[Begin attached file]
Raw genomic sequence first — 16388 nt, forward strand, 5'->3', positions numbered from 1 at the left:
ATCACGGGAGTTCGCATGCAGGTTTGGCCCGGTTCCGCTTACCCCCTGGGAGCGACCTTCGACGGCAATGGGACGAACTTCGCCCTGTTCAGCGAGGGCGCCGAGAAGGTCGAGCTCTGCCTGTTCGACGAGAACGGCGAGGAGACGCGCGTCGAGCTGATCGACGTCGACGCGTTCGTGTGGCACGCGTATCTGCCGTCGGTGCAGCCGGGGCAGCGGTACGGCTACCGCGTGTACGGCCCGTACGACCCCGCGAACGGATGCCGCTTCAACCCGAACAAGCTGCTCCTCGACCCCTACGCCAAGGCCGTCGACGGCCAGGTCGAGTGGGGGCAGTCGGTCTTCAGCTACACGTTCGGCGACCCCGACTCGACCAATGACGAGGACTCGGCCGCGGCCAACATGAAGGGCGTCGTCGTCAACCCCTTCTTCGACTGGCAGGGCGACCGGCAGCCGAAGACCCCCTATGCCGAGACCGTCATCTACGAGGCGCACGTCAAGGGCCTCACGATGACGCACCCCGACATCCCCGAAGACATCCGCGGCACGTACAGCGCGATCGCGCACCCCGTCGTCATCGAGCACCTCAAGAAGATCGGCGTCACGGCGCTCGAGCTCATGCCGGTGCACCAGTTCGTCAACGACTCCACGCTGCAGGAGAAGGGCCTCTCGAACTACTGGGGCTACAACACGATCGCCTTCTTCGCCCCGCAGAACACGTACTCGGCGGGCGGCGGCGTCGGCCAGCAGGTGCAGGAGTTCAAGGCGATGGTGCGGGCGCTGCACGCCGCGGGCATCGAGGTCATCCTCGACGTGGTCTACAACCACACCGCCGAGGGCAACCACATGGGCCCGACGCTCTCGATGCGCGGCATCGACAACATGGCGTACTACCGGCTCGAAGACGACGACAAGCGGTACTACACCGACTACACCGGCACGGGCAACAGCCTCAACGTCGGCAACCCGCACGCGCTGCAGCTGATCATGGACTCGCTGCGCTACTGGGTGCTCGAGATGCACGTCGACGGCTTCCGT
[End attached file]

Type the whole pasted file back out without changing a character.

Raw genomic sequence first — 16388 nt, forward strand, 5'->3', positions numbered from 1 at the left:
ATCACGGGAGTTCGCATGCAGGTTTGGCCCGGTTCCGCTTACCCCCTGGGAGCGACCTTCGACGGCAATGGGACGAACTTCGCCCTGTTCAGCGAGGGCGCCGAGAAGGTCGAGCTCTGCCTGTTCGACGAGAACGGCGAGGAGACGCGCGTCGAGCTGATCGACGTCGACGCGTTCGTGTGGCACGCGTATCTGCCGTCGGTGCAGCCGGGGCAGCGGTACGGCTACCGCGTGTACGGCCCGTACGACCCCGCGAACGGATGCCGCTTCAACCCGAACAAGCTGCTCCTCGACCCCTACGCCAAGGCCGTCGACGGCCAGGTCGAGTGGGGGCAGTCGGTCTTCAGCTACACGTTCGGCGACCCCGACTCGACCAATGACGAGGACTCGGCCGCGGCCAACATGAAGGGCGTCGTCGTCAACCCCTTCTTCGACTGGCAGGGCGACCGGCAGCCGAAGACCCCCTATGCCGAGACCGTCATCTACGAGGCGCACGTCAAGGGCCTCACGATGACGCACCCCGACATCCCCGAAGACATCCGCGGCACGTACAGCGCGATCGCGCACCCCGTCGTCATCGAGCACCTCAAGAAGATCGGCGTCACGGCGCTCGAGCTCATGCCGGTGCACCAGTTCGTCAACGACTCCACGCTGCAGGAGAAGGGCCTCTCGAACTACTGGGGCTACAACACGATCGCCTTCTTCGCCCCGCAGAACACGTACTCGGCGGGCGGCGGCGTCGGCCAGCAGGTGCAGGAGTTCAAGGCGATGGTGCGGGCGCTGCACGCCGCGGGCATCGAGGTCATCCTCGACGTGGTCTACAACCACACCGCCGAGGGCAACCACATGGGCCCGACGCTCTCGATGCGCGGCATCGACAACATGGCGTACTACCGGCTCGAAGACGACGACAAGCGGTACTACACCGACTACACCGGCACGGGCAACAGCCTCAACGTCGGCAACCCGCACGCGCTGCAGCTGATCATGGACTCGCTGCGCTACTGGGTGCTCGAGATGCACGTCGACGGCTTCCGT